A benefit of both cases in green boxes is that no extra infrastructure is needed besides the usual Metaflow stack. The results can be highly available and in the case of precomputing, they can be available in an extremely low latency manner in a cache layer. To understand what this looks like in practice, see this tutorial that uses DynamoDB as the cache, or this simple movie recommender that uses a local cache with a Flask server.

Choosing systems for online model serving

What about the yellow box above, when we need responses quickly based on inputs received in real-time? This pattern requires a service that is able to receive requests, query the model, and produce responses in seconds or faster.

Depending on the complexity of the model, scale, latency, and high availability requirements, operating a service like this can vary from being a technical sideshow to a world-class engineering challenge. If you want the problem to go away with minimal effort, an easy solution is to rely on a managed model serving solution, such as Amazon Sagemaker or Azure AI endpoints.

The downsides of managed solutions are well known: Cost can be a concern, a managed solution is necessarily less flexible than an in-house approach, and sometimes vendors can’t deliver what they promise. Vendor-managed solutions tend to work best for average workloads: It is not hard to handle the simplest cases in-house and the gnarliest cases may be impossible to outsource.

Easy model serving

If you decide not to go with a managed solution, it is good to know how typical model serving solutions work under the hood. Let’s use this diagram to illustrate a simple service:

  1. On the left, you have your product or application (e.g. showing AI-generated videos of corgis).
  2. The app sends a request to the application backend (the purple box), which can be a simple microservice, e.g. built with the well-known, developer-friendly FastAPI. Typically, this layer extracts parts of the request and runs feature encoders to produce a feature vector that can be input to the model.
  3. The application API calls another process hosting a model-specific inference library, e.g. XGBoost or Scikit Learn to query the model.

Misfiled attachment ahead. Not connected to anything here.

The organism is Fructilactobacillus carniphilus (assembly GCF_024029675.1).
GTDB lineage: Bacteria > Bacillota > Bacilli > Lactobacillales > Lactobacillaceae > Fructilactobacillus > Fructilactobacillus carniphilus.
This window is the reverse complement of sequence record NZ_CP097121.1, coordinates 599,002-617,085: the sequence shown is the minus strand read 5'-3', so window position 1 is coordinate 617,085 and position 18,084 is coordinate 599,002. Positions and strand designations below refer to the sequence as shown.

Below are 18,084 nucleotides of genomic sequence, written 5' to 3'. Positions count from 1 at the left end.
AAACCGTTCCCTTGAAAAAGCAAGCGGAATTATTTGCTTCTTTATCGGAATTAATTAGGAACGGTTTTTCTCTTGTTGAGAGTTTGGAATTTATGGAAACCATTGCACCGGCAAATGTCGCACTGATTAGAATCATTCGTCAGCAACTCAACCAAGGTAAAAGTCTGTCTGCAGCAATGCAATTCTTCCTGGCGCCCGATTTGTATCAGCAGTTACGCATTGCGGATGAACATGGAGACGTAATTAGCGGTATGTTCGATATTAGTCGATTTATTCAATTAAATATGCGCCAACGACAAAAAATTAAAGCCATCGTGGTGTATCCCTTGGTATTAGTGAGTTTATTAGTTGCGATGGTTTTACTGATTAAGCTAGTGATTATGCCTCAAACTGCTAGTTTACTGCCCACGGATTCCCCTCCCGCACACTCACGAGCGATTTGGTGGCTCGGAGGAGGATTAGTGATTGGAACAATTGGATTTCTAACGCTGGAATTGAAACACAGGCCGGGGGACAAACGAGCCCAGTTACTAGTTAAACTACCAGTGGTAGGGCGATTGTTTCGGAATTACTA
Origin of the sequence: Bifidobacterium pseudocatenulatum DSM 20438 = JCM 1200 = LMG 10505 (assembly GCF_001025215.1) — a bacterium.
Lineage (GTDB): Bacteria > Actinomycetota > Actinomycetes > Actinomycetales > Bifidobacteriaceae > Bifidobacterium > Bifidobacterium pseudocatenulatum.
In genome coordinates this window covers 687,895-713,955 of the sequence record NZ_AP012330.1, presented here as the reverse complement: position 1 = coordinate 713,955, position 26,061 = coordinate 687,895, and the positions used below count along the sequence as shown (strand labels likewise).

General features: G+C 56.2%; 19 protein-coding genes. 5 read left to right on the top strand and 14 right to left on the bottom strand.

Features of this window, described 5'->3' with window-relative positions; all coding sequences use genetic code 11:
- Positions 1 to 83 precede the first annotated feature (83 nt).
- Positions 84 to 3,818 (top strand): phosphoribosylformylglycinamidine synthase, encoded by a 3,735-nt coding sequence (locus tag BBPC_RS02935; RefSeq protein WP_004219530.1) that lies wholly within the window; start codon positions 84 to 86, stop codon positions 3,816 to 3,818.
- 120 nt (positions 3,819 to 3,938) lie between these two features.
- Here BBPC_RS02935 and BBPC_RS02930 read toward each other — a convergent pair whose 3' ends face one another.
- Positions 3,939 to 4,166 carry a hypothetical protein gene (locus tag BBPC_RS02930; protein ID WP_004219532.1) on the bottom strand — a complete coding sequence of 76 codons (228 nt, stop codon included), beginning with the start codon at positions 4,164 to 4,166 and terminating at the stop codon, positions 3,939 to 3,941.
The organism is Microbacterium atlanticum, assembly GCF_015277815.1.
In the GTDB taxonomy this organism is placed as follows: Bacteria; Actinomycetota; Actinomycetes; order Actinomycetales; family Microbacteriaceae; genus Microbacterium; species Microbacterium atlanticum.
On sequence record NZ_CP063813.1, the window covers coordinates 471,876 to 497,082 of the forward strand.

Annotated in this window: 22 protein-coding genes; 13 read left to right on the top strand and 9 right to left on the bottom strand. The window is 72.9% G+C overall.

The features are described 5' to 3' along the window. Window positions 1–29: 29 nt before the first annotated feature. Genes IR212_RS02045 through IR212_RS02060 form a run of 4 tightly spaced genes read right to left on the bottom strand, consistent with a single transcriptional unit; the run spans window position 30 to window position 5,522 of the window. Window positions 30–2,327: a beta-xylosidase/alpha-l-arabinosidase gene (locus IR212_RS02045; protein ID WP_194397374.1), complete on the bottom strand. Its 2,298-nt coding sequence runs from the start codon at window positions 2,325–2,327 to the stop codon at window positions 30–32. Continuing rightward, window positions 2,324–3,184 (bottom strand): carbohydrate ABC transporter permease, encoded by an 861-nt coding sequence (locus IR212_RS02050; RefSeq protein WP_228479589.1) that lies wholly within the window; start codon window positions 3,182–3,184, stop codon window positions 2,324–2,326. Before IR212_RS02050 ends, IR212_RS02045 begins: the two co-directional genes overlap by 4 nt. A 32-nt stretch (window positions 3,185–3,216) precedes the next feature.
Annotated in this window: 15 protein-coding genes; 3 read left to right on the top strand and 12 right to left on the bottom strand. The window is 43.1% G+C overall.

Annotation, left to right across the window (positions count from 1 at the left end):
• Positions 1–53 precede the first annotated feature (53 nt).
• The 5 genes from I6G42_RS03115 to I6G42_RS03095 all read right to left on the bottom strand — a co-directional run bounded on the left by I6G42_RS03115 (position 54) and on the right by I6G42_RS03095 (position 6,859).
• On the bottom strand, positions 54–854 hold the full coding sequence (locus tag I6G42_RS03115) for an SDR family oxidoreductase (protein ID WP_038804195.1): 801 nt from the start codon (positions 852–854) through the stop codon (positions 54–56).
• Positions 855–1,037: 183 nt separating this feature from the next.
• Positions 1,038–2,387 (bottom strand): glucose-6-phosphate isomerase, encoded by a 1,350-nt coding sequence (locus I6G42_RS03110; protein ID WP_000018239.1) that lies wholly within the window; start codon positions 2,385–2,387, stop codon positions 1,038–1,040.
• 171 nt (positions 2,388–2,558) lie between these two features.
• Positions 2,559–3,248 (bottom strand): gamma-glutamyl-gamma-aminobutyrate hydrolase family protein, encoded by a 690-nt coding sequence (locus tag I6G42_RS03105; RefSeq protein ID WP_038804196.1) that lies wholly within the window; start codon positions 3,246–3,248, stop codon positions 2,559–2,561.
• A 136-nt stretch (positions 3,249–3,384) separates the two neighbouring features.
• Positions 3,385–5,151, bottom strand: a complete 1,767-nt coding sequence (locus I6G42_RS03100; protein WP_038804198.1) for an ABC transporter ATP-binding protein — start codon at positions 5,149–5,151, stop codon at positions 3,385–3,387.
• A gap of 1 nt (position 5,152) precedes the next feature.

4. After receiving a response, the application API may post-process the model response before returning it to the application.

A simple service like this doesn’t differ much from any microservice that may be already powering your product. Extra care is required to keep feature encoding consistent with the training pipeline, which can be accomplished by deploying models and their encoders in lock-step with training - see our blog post with NVidia for inspiration.

A key benefit of this approach is its minimal infrastructure requirements: You can run a FastAPI server locally on your laptop or deploy it as a simple container next to your other microservices. To make the setup a bit more production-ready, you can hook up the service to your standard monitoring tools like Datadog, or, if the use case warrants it, invest in a specialized model monitoring tool.

Besides serving lower-complexity models like XGboost, this approach can work with more complex models too. Our benchmark below includes FastAPI with the fast vLLM library for straightforward LLM serving.

Advanced model serving

The limitations of the above simple approach become evident if your application requires very low latency, high scale, or high availability:

  • To address high availability, you want to deploy multiple instances of the service behind a load balancer.
  • To address a high number of requests per second, you can auto-scale the service based on demand. It may be beneficial to decouple the model inference layer (the green boxes), which may require beefier instances including GPUs, from the application layer (the purple boxes).
  • To address low latency, you may want to push more processing to high-performance backends, instead of using Python which has inherent performance limitations.

All these points imply significant engineering effort and operational complexity, as highlighted in this diagram:

The extra effort may be justified if your use case demands it. An advanced infrastructure stack like this can also help rein in the proliferation of many bespoke models and microservices. One flexible stack can be simpler to develop and operate than a myriad of separate ones, as exemplified by these model consolidation efforts by Netflix and Instacart.

Advanced stacks in practice

As an example, the NVIDIA Triton Inference Server provides a high-performance, battle-hardened solution to the green boxes in the diagram. We have been working closely with NVIDIA to explore the Triton-Metaflow integration, as it is one of the most mature and versatile solutions for advanced model serving.

NVIDIA Triton Inference Server provides a separate inference frontend, which handles incoming requests, and a model-specific backend that is responsible for inference. You can use the stack with tree-based models, a custom backend, PyTorch, Tensorflow, ONNX, or vLLM. Additionally, NVIDIA provides another solution called TensorRT-LLM for high-performance LLM inference, which can be paired with the inference server for state-of-the-art request throughput performance.